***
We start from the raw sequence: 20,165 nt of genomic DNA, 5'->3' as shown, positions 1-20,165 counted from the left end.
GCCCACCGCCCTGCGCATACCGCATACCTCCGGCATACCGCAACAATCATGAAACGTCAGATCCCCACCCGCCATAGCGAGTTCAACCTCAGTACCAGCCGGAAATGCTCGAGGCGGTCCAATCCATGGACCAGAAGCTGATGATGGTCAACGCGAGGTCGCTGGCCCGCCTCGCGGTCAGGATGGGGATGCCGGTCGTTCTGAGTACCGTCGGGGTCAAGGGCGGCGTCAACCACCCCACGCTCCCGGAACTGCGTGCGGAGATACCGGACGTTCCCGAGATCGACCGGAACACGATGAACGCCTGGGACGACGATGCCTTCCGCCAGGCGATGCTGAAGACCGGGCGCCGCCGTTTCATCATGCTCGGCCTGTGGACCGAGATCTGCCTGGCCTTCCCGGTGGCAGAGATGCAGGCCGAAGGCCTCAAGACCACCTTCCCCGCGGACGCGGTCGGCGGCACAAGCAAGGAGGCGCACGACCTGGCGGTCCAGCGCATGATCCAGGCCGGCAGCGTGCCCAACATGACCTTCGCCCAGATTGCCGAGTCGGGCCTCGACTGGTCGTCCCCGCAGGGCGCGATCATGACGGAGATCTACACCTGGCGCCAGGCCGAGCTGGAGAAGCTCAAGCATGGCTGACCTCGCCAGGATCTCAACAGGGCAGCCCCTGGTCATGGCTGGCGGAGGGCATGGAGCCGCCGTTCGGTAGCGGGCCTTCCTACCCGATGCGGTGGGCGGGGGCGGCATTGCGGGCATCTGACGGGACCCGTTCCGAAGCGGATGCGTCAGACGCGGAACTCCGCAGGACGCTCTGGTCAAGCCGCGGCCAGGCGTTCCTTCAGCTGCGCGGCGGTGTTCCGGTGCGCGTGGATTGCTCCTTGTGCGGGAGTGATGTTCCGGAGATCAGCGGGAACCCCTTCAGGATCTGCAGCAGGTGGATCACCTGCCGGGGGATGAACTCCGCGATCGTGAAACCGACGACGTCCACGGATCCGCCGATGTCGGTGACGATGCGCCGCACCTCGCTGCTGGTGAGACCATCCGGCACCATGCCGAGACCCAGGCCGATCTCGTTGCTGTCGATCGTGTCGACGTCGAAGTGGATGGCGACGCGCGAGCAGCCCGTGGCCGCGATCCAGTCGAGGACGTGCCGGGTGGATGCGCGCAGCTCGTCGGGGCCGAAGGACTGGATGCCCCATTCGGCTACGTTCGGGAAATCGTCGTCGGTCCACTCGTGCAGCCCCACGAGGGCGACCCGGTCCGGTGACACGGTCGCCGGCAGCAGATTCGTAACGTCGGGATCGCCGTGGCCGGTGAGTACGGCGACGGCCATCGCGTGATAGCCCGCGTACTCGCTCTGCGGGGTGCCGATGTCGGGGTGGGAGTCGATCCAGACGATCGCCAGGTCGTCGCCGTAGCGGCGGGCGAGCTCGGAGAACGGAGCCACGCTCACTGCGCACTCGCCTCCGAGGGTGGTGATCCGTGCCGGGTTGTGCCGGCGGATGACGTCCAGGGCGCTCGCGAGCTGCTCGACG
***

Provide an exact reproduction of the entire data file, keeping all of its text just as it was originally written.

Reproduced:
We start from the raw sequence: 20,165 nt of genomic DNA, 5'->3' as shown, positions 1-20,165 counted from the left end.
GCCCACCGCCCTGCGCATACCGCATACCTCCGGCATACCGCAACAATCATGAAACGTCAGATCCCCACCCGCCATAGCGAGTTCAACCTCAGTACCAGCCGGAAATGCTCGAGGCGGTCCAATCCATGGACCAGAAGCTGATGATGGTCAACGCGAGGTCGCTGGCCCGCCTCGCGGTCAGGATGGGGATGCCGGTCGTTCTGAGTACCGTCGGGGTCAAGGGCGGCGTCAACCACCCCACGCTCCCGGAACTGCGTGCGGAGATACCGGACGTTCCCGAGATCGACCGGAACACGATGAACGCCTGGGACGACGATGCCTTCCGCCAGGCGATGCTGAAGACCGGGCGCCGCCGTTTCATCATGCTCGGCCTGTGGACCGAGATCTGCCTGGCCTTCCCGGTGGCAGAGATGCAGGCCGAAGGCCTCAAGACCACCTTCCCCGCGGACGCGGTCGGCGGCACAAGCAAGGAGGCGCACGACCTGGCGGTCCAGCGCATGATCCAGGCCGGCAGCGTGCCCAACATGACCTTCGCCCAGATTGCCGAGTCGGGCCTCGACTGGTCGTCCCCGCAGGGCGCGATCATGACGGAGATCTACACCTGGCGCCAGGCCGAGCTGGAGAAGCTCAAGCATGGCTGACCTCGCCAGGATCTCAACAGGGCAGCCCCTGGTCATGGCTGGCGGAGGGCATGGAGCCGCCGTTCGGTAGCGGGCCTTCCTACCCGATGCGGTGGGCGGGGGCGGCATTGCGGGCATCTGACGGGACCCGTTCCGAAGCGGATGCGTCAGACGCGGAACTCCGCAGGACGCTCTGGTCAAGCCGCGGCCAGGCGTTCCTTCAGCTGCGCGGCGGTGTTCCGGTGCGCGTGGATTGCTCCTTGTGCGGGAGTGATGTTCCGGAGATCAGCGGGAACCCCTTCAGGATCTGCAGCAGGTGGATCACCTGCCGGGGGATGAACTCCGCGATCGTGAAACCGACGACGTCCACGGATCCGCCGATGTCGGTGACGATGCGCCGCACCTCGCTGCTGGTGAGACCATCCGGCACCATGCCGAGACCCAGGCCGATCTCGTTGCTGTCGATCGTGTCGACGTCGAAGTGGATGGCGACGCGCGAGCAGCCCGTGGCCGCGATCCAGTCGAGGACGTGCCGGGTGGATGCGCGCAGCTCGTCGGGGCCGAAGGACTGGATGCCCCATTCGGCTACGTTCGGGAAATCGTCGTCGGTCCACTCGTGCAGCCCCACGAGGGCGACCCGGTCCGGTGACACGGTCGCCGGCAGCAGATTCGTAACGTCGGGATCGCCGTGGCCGGTGAGTACGGCGACGGCCATCGCGTGATAGCCCGCGTACTCGCTCTGCGGGGTGCCGATGTCGGGGTGGGAGTCGATCCAGACGATCGCCAGGTCGTCGCCGTAGCGGCGGGCGAGCTCGGAGAACGGAGCCACGCTCACTGCGCACTCGCCTCCGAGGGTGGTGATCCGTGCCGGGTTGTGCCGGCGGATGACGTCCAGGGCGCTCGCGAGCTGCTCGACG